A four-day work week is an evolving trend around the world, but something the Greater Trail Community Skills Centre is proud to say it’s been doing for more than two years.
A recent study from Reykjavik, Iceland has been getting a lot of press for its findings on the upside of a four-day work week. Yet, Skills Centre executive director Morag Carter is acutely aware of the benefits as she and her staff have experienced them first hand since introducing the new work week in Greater Trail 28 months ago.
“We have a high level of productivity, and a high level of commitment from the staff, so from the perspective of an employer, I think it’s a no brainer.
“The way that we have managed to engage our staff, deliver on the programs, rebuild the Skills Centre … I believe the four-day work week has played a very significant role in the rebirth of the Skills Centre.”
The report on Iceland’s four-year experiment with shorter work weeks showed an improvement in quality of working life and in work-life balance during a lengthy trial period from 2015 to 2019.
There was no reduction in pay with the shorter work week of 35 to 36 hours, and employers often saw an increase in productivity.
Microsoft Japan’s experiment with a four-day work week also showed a 40 per cent rise in productivity in a 2019 study.
Another report from the University of Reading found similar improvements in productivity and employer loyalty among over 200 U.K. companies that had experimented with four-day work weeks.
The Skills Centre, which serves Rossland, Trail, Warfield, Montrose and Fruitvale, began its trial run on April 1, 2019, when employees would go from a five-day, 40-hour week to a four-day 34-hour week but with the same salary and workload.
“The board agreed to do a trial for 12 months just to see how it went, but we knew very quickly that it was going to work very well for us,” said Carter.
Currently, the community non-profit provides employment services and career planning and also runs a variety of programs ranging from employment consulting and poverty reduction to a community kitchen and health and wellness services.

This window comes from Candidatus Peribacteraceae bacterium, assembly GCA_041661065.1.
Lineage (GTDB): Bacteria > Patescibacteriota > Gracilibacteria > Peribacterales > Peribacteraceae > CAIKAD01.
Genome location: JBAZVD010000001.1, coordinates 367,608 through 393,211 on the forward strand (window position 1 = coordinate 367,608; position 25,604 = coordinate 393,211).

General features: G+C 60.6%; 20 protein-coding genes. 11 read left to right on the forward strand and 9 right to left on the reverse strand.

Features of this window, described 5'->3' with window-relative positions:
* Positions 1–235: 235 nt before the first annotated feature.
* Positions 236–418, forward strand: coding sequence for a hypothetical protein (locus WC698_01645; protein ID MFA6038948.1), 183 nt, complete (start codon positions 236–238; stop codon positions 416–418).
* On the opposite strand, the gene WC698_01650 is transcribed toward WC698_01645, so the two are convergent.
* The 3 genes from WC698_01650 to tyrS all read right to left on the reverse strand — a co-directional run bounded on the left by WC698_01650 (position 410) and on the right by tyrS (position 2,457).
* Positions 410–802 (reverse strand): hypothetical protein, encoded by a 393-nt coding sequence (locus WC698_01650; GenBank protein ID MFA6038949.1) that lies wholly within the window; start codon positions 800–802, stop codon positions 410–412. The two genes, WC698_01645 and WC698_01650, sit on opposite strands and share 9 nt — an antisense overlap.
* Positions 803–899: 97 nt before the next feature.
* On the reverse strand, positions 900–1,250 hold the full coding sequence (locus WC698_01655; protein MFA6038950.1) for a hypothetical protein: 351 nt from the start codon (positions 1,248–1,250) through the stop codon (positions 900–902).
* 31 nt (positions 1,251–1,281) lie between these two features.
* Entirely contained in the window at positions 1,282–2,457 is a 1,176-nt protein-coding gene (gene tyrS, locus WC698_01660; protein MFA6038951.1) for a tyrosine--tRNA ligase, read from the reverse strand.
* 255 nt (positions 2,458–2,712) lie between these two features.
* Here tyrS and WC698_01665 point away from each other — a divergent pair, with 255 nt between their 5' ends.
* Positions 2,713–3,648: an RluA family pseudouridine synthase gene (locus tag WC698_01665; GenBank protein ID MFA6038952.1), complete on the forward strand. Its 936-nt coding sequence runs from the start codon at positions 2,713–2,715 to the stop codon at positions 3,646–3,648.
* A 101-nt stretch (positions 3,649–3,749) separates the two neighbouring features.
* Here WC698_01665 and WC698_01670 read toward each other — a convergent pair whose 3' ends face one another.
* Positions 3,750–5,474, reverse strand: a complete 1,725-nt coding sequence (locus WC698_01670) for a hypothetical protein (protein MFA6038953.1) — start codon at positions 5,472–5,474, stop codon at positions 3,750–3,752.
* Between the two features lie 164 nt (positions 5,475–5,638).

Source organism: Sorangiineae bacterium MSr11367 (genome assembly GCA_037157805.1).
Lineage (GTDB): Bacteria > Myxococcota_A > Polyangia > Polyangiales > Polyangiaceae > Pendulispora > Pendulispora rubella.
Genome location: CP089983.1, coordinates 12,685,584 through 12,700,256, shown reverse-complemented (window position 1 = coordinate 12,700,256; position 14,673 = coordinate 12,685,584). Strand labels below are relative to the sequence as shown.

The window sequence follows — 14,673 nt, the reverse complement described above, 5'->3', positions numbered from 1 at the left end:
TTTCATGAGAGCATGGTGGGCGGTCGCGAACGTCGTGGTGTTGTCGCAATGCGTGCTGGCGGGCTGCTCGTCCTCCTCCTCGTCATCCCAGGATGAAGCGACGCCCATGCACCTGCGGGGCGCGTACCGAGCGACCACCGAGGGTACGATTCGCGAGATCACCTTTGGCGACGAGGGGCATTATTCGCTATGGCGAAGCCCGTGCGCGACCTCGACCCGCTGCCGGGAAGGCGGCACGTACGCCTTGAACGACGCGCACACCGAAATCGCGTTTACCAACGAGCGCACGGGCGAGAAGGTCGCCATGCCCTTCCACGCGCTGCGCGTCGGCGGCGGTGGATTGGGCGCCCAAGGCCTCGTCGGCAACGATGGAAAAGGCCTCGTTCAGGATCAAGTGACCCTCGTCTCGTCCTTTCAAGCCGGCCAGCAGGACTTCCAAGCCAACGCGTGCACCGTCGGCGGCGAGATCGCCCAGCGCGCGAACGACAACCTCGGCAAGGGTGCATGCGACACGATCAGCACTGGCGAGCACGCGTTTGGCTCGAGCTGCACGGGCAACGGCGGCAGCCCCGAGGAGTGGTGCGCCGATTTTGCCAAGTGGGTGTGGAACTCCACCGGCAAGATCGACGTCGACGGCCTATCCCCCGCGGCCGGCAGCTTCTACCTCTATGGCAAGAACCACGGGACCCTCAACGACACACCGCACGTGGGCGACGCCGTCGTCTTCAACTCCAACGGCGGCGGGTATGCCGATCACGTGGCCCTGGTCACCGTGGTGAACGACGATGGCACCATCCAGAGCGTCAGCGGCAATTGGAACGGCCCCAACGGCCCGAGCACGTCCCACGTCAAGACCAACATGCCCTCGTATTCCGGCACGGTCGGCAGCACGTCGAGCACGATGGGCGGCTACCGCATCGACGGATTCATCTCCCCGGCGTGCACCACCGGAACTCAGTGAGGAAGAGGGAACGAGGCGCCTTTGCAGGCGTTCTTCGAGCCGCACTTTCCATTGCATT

But it was the loss of a massive WorkBC contract in 2019 that prompted further introspection.
“We had just lost a major contract and we were in the process of rebuilding the Skills Centre, and we were in a position where we could look quite carefully at all the pieces in place,” said Carter. “The four-day work week was part of a package of measures.”
The employer pivoted creating two shifts, which ran from Monday to Thursday and another from Tuesday to Friday. The centre permitted staff to work from home, go into the office early or work late, in order to accommodate their respective family’s needs.
“We all go through periods in our lives when we are responsible for kids, or we have elderly parents, or we have a partner who is sick at home. We wanted to make sure there was flexibility built in to the way that we offered work.”
Within three months, staff knew they were headed in the right direction.
Internal surveys showed that the overall approval rate was more than 80 per cent, productivity increased 20 per cent, sick leave was reduced drastically, and job satisfaction high.
“For us we think that it’s been an unqualified success, and we are very happy to talk about it because it’s a really good story for us.”
The board officially adopted the four-day week the following year, just as the pandemic hit and restrictions imposed, interrupting many Greater Trail businesses and services.
The transition to work from home, however, was relatively seamless for Skills Centre staff, said Carter. They had grown accustomed to the flexibility and extra day off, which proved vital for the 10-weeks the Skills Centre had to close due to COVID-19.
“Having the four-day work week was great, first of all for supporting staff mental health, because you have that break, so that was another really good outcome that we saw.”
The transition to a four-day week has improved employees’ well-being and the positive results permeate the communiti